Walking in the City with Jane: A Story of Jane Jacobs by Susan Hughes

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Summary

When was the last time you paid attention to the activities in your town? What did you notice? What did you appreciate? Jane Jacobs, an author and an activist, was fascinated by the intricacies of city life. As a child, she wondered how cities sustained daily activity. She had questions about man holes, sewer systems and street design. Jacobs loved her neighborhood, and when city planners threatened to tear down her community to build a highway, she protested. She wrote letters and involved neighbors to challenge the plan. She made a difference. The highway was never built.

Jane Jacob’s story will compel readers to take a new interest in their neighborhoods. What do they appreciate about their town? How can they stay informed about proposals? Prepare learners to get involved by trying the lesson below.

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Response to Literature

AASL Standards Framework for Learners: Include/Share II.C.1 Learners exhibit empathy with and tolerance for diverse ideas by engaging in informed conversation and active debate.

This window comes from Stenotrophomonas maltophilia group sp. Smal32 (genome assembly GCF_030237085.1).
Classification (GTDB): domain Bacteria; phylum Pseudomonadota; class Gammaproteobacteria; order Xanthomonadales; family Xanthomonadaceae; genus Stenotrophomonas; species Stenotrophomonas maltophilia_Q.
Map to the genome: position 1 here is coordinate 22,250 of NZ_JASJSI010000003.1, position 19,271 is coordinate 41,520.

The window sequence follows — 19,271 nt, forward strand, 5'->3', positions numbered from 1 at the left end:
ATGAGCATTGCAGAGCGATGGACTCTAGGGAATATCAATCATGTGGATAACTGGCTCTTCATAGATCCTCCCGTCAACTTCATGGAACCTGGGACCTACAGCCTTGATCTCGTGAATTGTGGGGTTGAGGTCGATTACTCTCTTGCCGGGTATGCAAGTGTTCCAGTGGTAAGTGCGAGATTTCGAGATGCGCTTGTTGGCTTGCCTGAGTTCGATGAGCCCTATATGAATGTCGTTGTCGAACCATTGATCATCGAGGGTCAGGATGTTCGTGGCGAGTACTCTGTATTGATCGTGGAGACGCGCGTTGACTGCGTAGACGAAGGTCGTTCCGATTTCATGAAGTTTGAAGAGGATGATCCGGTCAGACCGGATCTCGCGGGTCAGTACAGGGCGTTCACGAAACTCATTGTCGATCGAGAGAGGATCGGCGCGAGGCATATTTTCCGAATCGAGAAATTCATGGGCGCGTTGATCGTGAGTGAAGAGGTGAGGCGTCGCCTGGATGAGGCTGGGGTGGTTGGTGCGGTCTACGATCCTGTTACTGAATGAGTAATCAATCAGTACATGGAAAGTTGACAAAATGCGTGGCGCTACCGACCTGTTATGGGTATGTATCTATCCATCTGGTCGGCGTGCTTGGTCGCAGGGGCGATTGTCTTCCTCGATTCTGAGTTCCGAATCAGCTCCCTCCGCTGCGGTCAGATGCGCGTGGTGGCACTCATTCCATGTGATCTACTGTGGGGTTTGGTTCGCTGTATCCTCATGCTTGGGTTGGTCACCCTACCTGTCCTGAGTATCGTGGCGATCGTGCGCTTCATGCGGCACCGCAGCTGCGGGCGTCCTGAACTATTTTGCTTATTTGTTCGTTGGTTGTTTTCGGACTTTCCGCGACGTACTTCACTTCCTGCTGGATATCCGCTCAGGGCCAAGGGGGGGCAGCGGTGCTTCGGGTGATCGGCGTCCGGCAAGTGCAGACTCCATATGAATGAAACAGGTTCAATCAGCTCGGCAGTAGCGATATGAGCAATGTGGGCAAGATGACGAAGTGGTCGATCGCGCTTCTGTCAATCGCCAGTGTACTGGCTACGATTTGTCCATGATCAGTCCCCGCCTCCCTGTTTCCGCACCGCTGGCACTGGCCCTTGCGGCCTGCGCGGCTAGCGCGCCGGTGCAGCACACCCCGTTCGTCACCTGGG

• Introduce the story by asking learners what it takes to make a difference. Write responses on chart paper.
  • Explain that you are going to read a story about a woman who made a difference in her community. Their job is to notice what she did. Compare her actions with the traits listed on the chart paper.
  • Ask learners what they love about their community. Read a local news article or minutes from the latest town meeting to spark debate. Ask learners what they think about the proposed changes. Do they like the idea? Why or why not? What questions do they have about the proposal?
  • Gather questions for further research and consider inviting guest speakers to answer questions.
  • Prepare learners for a debate by giving them time to research and discuss the topic. Learners will state their position and support their ideas with detailed points. They will ask questions and respond to ideas they hear during the discussion.
  • End the lesson by asking learners if their position changed after the discussion. Reflect on the importance of sharing ideas and being open to hearing opposing points of view.

 

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